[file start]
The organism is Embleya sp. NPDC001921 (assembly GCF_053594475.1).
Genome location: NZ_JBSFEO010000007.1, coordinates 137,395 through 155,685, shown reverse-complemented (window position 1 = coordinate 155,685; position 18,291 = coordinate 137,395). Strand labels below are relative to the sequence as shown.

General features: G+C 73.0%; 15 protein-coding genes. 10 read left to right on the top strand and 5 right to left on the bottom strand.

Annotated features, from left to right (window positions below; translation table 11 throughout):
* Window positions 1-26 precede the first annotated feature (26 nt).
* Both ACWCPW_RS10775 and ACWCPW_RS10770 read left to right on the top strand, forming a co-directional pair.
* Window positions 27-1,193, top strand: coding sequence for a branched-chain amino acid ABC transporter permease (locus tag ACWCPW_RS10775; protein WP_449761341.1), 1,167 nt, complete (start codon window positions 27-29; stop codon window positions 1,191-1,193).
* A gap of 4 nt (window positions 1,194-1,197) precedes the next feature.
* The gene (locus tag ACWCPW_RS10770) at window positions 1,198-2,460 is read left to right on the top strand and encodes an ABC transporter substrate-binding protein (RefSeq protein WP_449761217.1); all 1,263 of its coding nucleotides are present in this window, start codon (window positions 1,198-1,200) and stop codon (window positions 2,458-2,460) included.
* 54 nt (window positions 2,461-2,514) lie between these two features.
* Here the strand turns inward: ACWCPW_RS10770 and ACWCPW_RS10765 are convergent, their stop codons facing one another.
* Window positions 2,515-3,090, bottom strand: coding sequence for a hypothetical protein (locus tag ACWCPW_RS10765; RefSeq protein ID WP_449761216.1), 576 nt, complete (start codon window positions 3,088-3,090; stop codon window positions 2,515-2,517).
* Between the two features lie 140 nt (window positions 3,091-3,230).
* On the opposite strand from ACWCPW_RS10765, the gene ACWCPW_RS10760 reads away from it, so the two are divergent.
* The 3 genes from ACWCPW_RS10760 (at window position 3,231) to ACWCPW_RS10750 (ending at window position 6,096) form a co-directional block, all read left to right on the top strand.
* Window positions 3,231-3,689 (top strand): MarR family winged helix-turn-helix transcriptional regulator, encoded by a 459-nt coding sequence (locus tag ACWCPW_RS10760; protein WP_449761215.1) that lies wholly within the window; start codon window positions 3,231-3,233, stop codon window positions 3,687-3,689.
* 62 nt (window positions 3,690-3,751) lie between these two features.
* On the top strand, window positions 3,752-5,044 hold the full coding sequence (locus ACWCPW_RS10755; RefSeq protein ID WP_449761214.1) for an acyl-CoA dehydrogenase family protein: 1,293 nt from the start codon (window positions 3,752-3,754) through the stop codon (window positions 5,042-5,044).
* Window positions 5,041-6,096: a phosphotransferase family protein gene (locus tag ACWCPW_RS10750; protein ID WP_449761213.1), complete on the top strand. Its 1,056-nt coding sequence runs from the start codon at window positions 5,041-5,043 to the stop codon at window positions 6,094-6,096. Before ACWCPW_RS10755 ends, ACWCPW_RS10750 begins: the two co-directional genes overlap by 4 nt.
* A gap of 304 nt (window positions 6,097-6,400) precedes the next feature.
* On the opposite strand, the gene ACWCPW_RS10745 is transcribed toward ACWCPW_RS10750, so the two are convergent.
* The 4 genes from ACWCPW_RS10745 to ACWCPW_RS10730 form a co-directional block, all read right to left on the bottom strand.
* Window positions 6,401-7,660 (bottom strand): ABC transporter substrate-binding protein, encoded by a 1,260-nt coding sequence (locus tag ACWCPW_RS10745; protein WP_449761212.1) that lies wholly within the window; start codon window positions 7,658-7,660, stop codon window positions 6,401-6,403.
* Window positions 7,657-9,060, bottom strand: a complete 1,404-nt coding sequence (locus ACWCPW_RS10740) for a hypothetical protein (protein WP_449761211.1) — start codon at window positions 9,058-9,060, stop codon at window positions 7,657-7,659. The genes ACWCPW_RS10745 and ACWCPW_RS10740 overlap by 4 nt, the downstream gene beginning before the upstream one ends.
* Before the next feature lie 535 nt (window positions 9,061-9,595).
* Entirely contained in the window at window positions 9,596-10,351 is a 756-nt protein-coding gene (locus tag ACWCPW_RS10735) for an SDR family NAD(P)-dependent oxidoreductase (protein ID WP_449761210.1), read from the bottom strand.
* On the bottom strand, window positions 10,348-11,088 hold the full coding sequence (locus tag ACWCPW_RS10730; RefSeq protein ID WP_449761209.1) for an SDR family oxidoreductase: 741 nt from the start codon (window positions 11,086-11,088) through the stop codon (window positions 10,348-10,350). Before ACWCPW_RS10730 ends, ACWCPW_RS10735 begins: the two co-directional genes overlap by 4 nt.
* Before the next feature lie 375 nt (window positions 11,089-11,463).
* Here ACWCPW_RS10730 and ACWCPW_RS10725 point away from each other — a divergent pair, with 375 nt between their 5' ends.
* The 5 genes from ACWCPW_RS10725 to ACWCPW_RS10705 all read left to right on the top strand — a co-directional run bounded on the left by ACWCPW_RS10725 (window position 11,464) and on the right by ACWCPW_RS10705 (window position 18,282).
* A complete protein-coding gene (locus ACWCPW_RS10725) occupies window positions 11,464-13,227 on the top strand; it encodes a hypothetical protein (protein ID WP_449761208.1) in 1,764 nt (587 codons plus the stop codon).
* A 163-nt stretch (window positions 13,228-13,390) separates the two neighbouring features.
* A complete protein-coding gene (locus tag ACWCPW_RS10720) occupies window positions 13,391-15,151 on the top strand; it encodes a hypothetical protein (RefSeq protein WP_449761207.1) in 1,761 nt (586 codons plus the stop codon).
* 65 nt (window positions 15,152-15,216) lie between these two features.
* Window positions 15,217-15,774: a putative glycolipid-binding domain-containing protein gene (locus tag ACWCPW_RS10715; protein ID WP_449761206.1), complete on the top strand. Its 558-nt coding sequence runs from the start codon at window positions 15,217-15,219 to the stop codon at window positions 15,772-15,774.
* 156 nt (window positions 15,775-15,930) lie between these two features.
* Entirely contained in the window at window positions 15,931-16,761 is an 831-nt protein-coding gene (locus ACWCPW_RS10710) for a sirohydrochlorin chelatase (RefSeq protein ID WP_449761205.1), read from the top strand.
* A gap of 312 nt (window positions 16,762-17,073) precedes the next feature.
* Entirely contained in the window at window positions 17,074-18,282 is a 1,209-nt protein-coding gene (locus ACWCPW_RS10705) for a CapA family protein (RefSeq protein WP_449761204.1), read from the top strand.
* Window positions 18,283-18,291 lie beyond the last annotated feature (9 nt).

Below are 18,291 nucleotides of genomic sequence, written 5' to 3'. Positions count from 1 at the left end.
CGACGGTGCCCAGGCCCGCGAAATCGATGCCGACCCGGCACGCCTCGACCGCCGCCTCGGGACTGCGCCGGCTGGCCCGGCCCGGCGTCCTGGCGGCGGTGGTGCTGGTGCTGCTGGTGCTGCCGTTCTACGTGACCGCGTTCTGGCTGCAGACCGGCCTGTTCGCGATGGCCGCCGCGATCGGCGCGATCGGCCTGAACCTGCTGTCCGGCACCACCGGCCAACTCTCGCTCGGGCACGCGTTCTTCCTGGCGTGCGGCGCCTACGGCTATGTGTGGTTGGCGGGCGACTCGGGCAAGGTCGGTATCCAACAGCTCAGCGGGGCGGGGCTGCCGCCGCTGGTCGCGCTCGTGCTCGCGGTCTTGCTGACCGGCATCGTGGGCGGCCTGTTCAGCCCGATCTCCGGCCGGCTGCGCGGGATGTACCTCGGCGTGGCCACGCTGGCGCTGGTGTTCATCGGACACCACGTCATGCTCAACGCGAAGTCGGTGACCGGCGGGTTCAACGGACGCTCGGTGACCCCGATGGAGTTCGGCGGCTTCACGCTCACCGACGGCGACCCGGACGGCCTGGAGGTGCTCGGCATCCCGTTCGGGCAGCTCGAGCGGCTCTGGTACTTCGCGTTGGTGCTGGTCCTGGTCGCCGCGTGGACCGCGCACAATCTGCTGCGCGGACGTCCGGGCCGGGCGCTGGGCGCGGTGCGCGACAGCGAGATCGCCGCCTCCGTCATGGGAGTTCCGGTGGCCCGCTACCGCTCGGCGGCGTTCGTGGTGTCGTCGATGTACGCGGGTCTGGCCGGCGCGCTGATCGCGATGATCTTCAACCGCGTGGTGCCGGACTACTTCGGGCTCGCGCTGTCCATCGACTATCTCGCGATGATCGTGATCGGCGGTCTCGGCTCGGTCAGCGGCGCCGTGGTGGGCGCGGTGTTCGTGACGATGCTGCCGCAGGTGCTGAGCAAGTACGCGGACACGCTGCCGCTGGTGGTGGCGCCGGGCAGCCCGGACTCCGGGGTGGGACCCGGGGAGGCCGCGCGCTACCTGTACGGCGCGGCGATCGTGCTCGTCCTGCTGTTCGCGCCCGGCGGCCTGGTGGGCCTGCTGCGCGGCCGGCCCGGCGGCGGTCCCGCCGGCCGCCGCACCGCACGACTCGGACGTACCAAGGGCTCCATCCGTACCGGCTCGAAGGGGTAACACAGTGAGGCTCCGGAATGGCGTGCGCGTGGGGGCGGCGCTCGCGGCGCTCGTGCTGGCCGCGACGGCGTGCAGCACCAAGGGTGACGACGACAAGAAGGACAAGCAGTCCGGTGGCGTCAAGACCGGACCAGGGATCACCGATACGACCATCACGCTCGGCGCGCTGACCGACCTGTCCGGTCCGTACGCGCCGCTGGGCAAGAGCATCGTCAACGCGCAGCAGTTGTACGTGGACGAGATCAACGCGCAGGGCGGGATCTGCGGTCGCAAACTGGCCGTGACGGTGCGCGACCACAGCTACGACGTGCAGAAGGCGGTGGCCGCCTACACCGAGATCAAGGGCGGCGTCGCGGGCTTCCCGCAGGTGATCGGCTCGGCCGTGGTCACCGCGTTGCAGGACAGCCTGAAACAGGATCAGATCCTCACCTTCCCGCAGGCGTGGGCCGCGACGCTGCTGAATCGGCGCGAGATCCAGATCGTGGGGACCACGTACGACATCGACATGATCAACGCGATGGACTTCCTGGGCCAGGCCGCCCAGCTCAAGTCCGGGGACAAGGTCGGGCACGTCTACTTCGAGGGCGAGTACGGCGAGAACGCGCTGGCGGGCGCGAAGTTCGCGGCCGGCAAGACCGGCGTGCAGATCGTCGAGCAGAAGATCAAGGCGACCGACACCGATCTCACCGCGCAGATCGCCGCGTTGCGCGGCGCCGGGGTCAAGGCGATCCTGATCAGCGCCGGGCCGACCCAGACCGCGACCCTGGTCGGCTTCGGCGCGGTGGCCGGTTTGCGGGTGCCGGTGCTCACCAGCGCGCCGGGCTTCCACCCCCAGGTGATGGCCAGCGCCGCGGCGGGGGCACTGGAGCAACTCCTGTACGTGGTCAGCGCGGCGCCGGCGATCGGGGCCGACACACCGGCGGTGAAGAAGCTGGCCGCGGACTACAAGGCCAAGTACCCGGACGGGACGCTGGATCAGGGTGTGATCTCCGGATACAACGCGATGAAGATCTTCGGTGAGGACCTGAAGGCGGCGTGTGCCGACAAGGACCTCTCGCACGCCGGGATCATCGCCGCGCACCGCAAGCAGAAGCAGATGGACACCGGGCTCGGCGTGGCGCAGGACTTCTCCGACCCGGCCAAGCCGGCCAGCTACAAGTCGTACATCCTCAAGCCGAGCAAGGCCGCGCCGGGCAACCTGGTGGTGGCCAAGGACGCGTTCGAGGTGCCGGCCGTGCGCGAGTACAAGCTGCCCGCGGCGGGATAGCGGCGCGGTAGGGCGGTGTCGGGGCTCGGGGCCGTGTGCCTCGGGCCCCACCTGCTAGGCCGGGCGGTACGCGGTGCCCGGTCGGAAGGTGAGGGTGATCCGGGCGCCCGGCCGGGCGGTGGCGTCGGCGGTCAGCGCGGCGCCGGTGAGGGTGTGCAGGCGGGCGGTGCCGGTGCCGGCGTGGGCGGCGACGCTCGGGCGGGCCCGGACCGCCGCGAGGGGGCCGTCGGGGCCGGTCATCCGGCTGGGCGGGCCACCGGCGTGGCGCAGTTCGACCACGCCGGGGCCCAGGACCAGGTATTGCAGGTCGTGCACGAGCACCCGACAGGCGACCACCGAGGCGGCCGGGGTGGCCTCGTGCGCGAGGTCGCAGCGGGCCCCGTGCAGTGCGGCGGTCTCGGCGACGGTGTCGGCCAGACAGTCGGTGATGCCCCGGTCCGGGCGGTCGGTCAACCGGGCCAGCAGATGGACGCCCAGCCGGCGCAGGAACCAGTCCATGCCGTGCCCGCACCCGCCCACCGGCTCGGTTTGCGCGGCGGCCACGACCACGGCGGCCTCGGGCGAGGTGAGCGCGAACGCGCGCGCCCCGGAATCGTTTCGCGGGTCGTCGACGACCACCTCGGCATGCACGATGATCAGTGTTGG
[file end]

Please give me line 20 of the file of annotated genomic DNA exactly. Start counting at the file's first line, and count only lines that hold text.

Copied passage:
* A gap of 304 nt (window positions 6,097-6,400) precedes the next feature.